For the last few years, visitors to the Icelandic grocery chain Hagkaup have been met by a trio of unusually high profile greeters. Surrounded by enough American flags to trick out a NASCAR rally on the 4th of July, Elvis, John Wayne, and Barack Obama—the latter of whom often sports an “employee-in-training” button—invite visitors to help themselves to shimmering pyramids of Twizzlers, cheese puffs, and peanut butter M&Ms. Not to be outdone, Lady Liberty lights the way to overflowing buckets of pretzel sticks, Jello mix, and marshmallow fluff. Welcome to America Days: help yourself to some high fructose corn syrup.
In the United States, autumn brings with it a progression of increasingly gluttonous holidays. We start digging in at Halloween, loosen our belts for Thanksgiving, and end, of course, with Christmas. But while there’s no doubt that Icelanders excel at Christmasing, the dearth of fall-filler is problematic, at least from a retail standpoint. Enter America Days, a particularly successful example of what Managing Director Gunnar Ingi Sigurðsson calls “fun shopping.”
As American as…Icelandic beef and doughnut burgers
When I met with Gunnar Ingi for a walking tour of America Days in the Smáralind mall Hagkaup, the very first things he wanted to show off were the doughnuts, starting with the be-flagged self-serve ‘doughnut bar,’ which is plonked right between the produce and meat sections. This bar—more of a tower, really—was such a huge success after America Days last year that it is now a permanent instalment. And the close proximity of doughnuts and meat counter was, I suppose, bound to inspire one inevitable creation: the doughnut burger. That is, a hamburger patty sandwiched between two doughnuts instead of buns.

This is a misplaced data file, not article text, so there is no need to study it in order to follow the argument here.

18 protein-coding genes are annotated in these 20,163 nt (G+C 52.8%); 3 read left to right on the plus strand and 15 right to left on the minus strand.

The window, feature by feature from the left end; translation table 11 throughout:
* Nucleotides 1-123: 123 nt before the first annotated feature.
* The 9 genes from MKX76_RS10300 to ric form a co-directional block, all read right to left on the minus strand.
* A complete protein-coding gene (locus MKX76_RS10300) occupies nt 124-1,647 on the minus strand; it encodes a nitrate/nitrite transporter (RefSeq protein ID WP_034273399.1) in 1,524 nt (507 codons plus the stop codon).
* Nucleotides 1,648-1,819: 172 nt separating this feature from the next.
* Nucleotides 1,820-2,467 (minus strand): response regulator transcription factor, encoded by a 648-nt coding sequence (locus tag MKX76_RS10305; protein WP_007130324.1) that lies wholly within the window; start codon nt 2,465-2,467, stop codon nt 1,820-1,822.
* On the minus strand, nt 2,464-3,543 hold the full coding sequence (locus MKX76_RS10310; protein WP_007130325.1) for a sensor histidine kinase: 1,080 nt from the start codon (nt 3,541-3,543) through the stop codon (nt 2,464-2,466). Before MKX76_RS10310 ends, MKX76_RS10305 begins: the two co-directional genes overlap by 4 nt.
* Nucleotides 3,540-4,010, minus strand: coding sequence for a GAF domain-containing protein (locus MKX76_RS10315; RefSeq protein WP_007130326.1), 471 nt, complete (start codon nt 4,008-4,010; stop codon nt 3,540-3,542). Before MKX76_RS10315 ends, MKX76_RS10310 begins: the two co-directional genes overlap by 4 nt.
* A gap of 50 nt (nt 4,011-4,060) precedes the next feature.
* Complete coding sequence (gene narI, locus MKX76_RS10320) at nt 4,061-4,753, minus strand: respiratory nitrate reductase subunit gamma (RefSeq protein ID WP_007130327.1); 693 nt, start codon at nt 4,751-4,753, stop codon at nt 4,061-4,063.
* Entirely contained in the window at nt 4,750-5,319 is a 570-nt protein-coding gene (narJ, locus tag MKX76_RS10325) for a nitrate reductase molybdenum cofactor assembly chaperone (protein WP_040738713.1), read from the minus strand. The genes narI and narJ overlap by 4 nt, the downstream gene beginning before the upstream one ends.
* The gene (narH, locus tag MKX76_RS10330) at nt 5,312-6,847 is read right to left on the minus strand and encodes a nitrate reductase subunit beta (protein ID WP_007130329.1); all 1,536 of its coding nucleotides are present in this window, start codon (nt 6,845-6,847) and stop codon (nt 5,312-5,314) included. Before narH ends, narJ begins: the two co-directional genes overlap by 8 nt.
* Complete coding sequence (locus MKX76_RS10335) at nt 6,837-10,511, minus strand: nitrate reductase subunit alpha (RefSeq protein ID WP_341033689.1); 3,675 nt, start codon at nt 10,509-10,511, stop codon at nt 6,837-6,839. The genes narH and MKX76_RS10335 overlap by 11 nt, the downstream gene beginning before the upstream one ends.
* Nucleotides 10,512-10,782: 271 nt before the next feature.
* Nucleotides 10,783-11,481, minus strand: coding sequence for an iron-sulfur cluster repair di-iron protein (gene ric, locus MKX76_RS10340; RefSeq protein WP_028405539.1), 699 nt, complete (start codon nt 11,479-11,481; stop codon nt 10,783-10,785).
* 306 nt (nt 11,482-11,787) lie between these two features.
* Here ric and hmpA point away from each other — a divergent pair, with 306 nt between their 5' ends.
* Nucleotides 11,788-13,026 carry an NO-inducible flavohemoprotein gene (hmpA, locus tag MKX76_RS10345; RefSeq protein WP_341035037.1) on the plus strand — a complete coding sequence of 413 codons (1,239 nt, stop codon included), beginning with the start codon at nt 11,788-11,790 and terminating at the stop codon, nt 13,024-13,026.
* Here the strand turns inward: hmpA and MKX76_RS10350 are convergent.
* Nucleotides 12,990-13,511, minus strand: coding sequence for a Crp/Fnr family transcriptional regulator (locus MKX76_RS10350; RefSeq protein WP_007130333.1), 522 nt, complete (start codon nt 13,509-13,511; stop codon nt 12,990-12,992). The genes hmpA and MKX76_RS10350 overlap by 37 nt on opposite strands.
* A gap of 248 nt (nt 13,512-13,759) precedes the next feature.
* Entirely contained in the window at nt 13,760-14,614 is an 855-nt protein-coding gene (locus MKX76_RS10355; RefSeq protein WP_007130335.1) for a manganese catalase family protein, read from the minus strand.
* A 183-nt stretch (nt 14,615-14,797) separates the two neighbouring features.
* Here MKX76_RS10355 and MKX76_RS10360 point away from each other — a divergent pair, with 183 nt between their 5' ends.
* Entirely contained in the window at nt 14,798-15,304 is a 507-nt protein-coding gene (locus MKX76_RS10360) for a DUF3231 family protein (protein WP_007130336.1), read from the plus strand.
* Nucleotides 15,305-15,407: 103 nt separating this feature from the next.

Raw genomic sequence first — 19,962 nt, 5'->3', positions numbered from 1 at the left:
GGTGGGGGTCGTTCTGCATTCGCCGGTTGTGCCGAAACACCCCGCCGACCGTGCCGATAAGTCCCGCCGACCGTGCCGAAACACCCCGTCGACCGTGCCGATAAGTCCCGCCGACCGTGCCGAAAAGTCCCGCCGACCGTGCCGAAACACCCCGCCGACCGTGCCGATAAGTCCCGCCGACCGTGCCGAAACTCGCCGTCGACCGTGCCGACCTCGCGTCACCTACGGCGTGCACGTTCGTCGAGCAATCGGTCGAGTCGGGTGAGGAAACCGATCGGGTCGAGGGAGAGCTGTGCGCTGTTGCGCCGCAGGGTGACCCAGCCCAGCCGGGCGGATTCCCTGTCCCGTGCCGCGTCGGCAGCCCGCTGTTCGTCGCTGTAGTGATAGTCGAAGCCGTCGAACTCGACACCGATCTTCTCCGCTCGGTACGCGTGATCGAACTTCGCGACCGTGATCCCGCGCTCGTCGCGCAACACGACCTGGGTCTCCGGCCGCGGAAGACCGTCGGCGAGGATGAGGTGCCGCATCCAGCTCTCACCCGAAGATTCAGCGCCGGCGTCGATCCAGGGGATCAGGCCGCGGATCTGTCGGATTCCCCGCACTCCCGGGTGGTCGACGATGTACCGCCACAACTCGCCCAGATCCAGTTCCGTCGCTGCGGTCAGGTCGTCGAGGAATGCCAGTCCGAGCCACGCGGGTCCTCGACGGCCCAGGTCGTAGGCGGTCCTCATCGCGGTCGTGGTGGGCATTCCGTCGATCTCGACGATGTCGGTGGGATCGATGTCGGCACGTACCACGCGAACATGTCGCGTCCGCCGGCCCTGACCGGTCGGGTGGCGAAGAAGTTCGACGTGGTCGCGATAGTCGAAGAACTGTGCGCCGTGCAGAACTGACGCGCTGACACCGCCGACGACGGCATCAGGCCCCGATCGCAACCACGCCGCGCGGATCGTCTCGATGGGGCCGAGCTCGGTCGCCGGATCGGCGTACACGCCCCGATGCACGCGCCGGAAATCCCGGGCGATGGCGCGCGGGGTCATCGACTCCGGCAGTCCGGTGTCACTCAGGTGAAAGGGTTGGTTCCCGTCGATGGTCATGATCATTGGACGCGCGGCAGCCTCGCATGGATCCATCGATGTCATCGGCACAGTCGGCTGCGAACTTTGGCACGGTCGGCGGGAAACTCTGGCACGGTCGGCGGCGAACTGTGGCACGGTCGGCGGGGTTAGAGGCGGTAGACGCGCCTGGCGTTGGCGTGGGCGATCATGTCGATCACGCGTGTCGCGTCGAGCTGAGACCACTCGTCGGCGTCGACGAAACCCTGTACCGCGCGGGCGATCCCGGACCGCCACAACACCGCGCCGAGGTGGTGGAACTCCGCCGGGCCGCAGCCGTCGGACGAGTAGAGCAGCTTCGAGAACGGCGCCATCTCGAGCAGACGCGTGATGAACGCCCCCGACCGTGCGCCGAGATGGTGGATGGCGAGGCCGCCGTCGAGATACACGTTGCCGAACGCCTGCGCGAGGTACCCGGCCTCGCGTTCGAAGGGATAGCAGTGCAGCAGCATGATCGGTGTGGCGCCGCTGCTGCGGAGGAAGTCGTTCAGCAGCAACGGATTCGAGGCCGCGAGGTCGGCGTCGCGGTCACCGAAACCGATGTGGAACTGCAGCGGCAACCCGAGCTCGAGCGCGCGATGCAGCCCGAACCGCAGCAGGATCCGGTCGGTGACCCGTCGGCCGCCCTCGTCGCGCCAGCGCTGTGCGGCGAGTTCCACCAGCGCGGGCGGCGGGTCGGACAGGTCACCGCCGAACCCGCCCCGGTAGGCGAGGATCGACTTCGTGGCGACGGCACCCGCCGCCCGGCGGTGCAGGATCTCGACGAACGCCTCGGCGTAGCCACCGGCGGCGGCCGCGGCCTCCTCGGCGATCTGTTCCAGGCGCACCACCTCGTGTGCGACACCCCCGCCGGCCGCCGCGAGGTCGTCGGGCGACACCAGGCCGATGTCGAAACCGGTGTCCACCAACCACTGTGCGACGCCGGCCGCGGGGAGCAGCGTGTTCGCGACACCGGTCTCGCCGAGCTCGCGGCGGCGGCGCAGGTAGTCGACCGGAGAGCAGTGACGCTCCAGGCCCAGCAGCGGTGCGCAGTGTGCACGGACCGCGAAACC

(Let me pause to say that a number of Americans I spoke to were quick to mock the dubious “American-ness” of a doughnut burger. I certainly understand the shame of having such a product associated with our bloated country, and share it, but we must own that we are the nation who brought the world the Double Down: bacon and cheese sandwiched in between two pieces of fried chicken. And the doughnut burger is not just a figment of the Icelandic imagination. ‘Luther Burgers,’ possibly named in honour of R&B singer Luther Vandross, often utilise Krispy Kremes for buns and are sold everywhere from Illinois baseball parks to halal burger joints in Astoria, Queens. If that isn’t bad enough, “Bacon Cronut Burgers,” or cheeseburgers sandwiched between two bacon-infused croissant-doughnuts, also began sweeping the US this fall. Our bad, world. Our bad.)
At Hagkaup, the standard pre-packaged doughnut burger kit includes four glazed doughnuts and two 120 gram hamburger patties for 999 ISK (8.00 USD). This kit has proven to be a very popular item, and features prominently in store ads with the message “Add Cheddar cheese slices, bacon, and egg, and you can’t get any more American.” Most products sold during America Days are specially imported from the US, but Hagkaup puts these bad boys together themselves. They’re just regular Icelandic beef hamburgers, Gunnar Ingi admits, just as the pre-marinated Buffalo chicken, and the aged “Western” beef are also Icelandic products. But Hagkaup is able to “make it all American” by putting a Stars and Stripes sticker that says ‘US!’ on the front.